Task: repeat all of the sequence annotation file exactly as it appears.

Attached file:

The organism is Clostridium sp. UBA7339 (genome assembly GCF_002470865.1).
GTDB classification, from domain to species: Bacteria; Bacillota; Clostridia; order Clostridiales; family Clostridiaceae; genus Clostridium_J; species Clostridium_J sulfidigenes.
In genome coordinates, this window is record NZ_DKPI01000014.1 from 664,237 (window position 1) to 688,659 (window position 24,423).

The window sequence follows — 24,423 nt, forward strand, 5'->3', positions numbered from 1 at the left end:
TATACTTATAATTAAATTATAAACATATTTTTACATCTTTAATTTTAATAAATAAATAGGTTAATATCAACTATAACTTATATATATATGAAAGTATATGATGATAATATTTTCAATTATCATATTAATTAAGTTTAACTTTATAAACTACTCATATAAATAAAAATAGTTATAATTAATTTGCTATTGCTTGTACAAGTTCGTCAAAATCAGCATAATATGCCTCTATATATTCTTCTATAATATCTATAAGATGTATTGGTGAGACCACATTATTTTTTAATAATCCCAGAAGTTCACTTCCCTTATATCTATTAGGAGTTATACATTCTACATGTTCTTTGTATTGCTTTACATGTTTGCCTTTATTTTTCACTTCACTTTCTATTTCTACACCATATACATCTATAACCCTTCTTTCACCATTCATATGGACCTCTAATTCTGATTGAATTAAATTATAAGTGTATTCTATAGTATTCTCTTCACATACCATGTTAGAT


The organism is Clostridium sp. UBA7339 (genome assembly GCF_002470865.1).
GTDB classification, from domain to species: Bacteria; Bacillota; Clostridia; order Clostridiales; family Clostridiaceae; genus Clostridium_J; species Clostridium_J sulfidigenes.
In genome coordinates, this window is record NZ_DKPI01000014.1 from 664,237 (window position 1) to 688,659 (window position 24,423).

The window sequence follows — 24,423 nt, forward strand, 5'->3', positions numbered from 1 at the left end:
TATACTTATAATTAAATTATAAACATATTTTTACATCTTTAATTTTAATAAATAAATAGGTTAATATCAACTATAACTTATATATATATGAAAGTATATGATGATAATATTTTCAATTATCATATTAATTAAGTTTAACTTTATAAACTACTCATATAAATAAAAATAGTTATAATTAATTTGCTATTGCTTGTACAAGTTCGTCAAAATCAGCATAATATGCCTCTATATATTCTTCTATAATATCTATAAGATGTATTGGTGAGACCACATTATTTTTTAATAATCCCAGAAGTTCACTTCCCTTATATCTATTAGGAGTTATACATTCTACATGTTCTTTGTATTGCTTTACATGTTTGCCTTTATTTTTCACTTCACTTTCTATTTCTACACCATATACATCTATAACCCTTCTTTCACCATTCATATGGACCTCTAATTCTGATTGAATTAAATTATAAGTGTATTCTATAGTATTCTCTTCACATACCATGTTAGAT